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2/22/2021

Artist in conversation: Domsentfrommars 

6:00pm – 7:30pm

 

Event Registration

 

Domsentfrommars is a Philadelphia based artist from Connecticut. He received a BFA in theater arts from FIVE TOWNS COLLEGE in 2016. Domsentfrommars’s performances, styling, sound designs and collaborations include Feltzine, The Maysles Documentary center (New York), Wesleyan University (Middletown, CT) Vox Populi (Philadelphia PA), Gypsy Sport NY, Jeffery NY, Quick Center for the Arts (Fairfield, CT) Living Gallery Outpost (New York), CBS Reboot of Murphy Brown.

 

Event Description: Domsentfrommars in conversation with collaborator Arien Wilkerson discusses his influences via nihilism, subjectivity and interpretation. Lifestyle is a framework for Mars’s extreme and minimalistic viewpoint which translates discovery into aesthetic and personal style. He will screen his personal visuals, photos, and work meanwhile discuss how to build an aesthetic, and form an aesthetical approach without taking yourself too seriously.

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2/23/2021

Artist in Conversation: Nicholas Serrambana

6:00pm – 7:45pm  

 

Event Registration

 

Nicholas Serrambana is a contrabassist and a rising senior in African American Studies at Yale University specializing in media theory and the commodified legacies of representation in the jazz archive. In the past, Serrambana has turned to music as well as experimental film as alternatives to writing in order to liberate academic canons from linguistic vestiges of race/gender binaries.

 

Event Description: Nicholas Serrambana In conversation with Arien Wilkerson will present a talk entitled “Metadata Erasure: Back the Fuck Up,” in which students will be guided through a series of prompts about the metadata surrounding documented works on their personal Zoom devices. These prompts will segue into a larger discussion of the ways that the students might defy algorithms while accessing art recreationally in order to address larger questions of composer/artist visibility in the music of the Black Radical Tradition. Innovations in all artistic genres of media are disserviced and erased by what is not available to those who are curious, and through this talk, students will scrutinize their patterns of consumptions and discuss collective alternatives to the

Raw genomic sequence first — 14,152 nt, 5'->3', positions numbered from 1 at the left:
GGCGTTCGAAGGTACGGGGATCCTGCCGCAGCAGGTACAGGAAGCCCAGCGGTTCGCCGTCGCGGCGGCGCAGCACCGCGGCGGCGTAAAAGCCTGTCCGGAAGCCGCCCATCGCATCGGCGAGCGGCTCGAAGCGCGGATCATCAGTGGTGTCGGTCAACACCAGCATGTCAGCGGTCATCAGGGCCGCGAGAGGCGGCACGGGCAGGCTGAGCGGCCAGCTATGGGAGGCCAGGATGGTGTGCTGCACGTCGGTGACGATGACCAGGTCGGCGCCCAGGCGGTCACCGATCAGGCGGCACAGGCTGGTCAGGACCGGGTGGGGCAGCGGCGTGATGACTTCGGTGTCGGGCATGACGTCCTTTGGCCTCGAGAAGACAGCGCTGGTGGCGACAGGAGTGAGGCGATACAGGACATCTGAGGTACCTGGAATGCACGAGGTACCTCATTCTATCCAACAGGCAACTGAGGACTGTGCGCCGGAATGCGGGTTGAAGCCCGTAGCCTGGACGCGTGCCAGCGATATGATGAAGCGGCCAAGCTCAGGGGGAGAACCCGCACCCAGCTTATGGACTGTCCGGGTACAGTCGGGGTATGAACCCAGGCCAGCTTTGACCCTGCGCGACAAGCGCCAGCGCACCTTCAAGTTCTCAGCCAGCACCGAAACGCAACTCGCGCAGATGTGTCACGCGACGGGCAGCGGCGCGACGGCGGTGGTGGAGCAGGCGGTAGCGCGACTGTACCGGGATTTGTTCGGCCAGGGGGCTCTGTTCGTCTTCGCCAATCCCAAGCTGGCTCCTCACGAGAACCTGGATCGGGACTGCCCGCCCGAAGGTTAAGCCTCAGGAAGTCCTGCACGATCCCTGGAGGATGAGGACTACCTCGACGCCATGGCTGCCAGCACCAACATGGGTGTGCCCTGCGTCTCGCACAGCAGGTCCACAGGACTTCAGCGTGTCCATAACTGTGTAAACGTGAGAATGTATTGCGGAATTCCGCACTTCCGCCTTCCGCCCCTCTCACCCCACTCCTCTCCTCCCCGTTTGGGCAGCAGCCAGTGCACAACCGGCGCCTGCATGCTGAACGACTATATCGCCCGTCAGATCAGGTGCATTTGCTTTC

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2/24/2021

Performance Screening: Hunted by Maud Le Pladec and Okwui Okpokwasili

5:00pm – 6:30pm

 

Event Registration

 

Trailer

 

Following her studies at the National Choreographic Center of Montpellier, Maud Le Pladec danced for choreographers such as Georges Appaix, Loïc Touzé, Mathilde Monnier, Mette Ingvartsen, and Boris Charmatz. In 2010, she premiered her first piece, Professor, first section of a diptych revolving around the music of Fausto Romitelli (Choreographic Revelation Award from the French Union of Theatre, Music and Dance Critics). The second section followed in 2012 with Poetry

 

Okwui Okpokwasili is a performer, choreographer, and writer creating multidisciplinary performance pieces that draw viewers into the interior lives of women of color, particularly those of African and African American women, whose stories have long been overlooked and rendered invisible. The child of immigrants from Nigeria, Okpokwasili was born and raised in the Bronx, and the histories of these places and the girls and women who inhabit them feature prominently in much of her work. Her productions are highly experimental in form, bringing together elements of dance, theater, and the visual arts (with spare and distinctive sets designed by her husband and collaborator, Peter Born).

 

Event Description: Munyaneza invokes witches in this intense, raw solo, co-directed by Maud Le Pladec (Centre chorégraphique national d’Orléans) and Okwui Okpokwasili. She talks in tongues, she speaks in verse, she lectures and rants, drawing on a mixture of folklore and political language, reclaiming witches from history as powerful, revolutionary women. Her mission is to represent the women from around the world, from different cultures who were self-proclaimed witches and were considered a threat to patriarchal societies: healers, lesbians, dancers, revolutionaries and activists.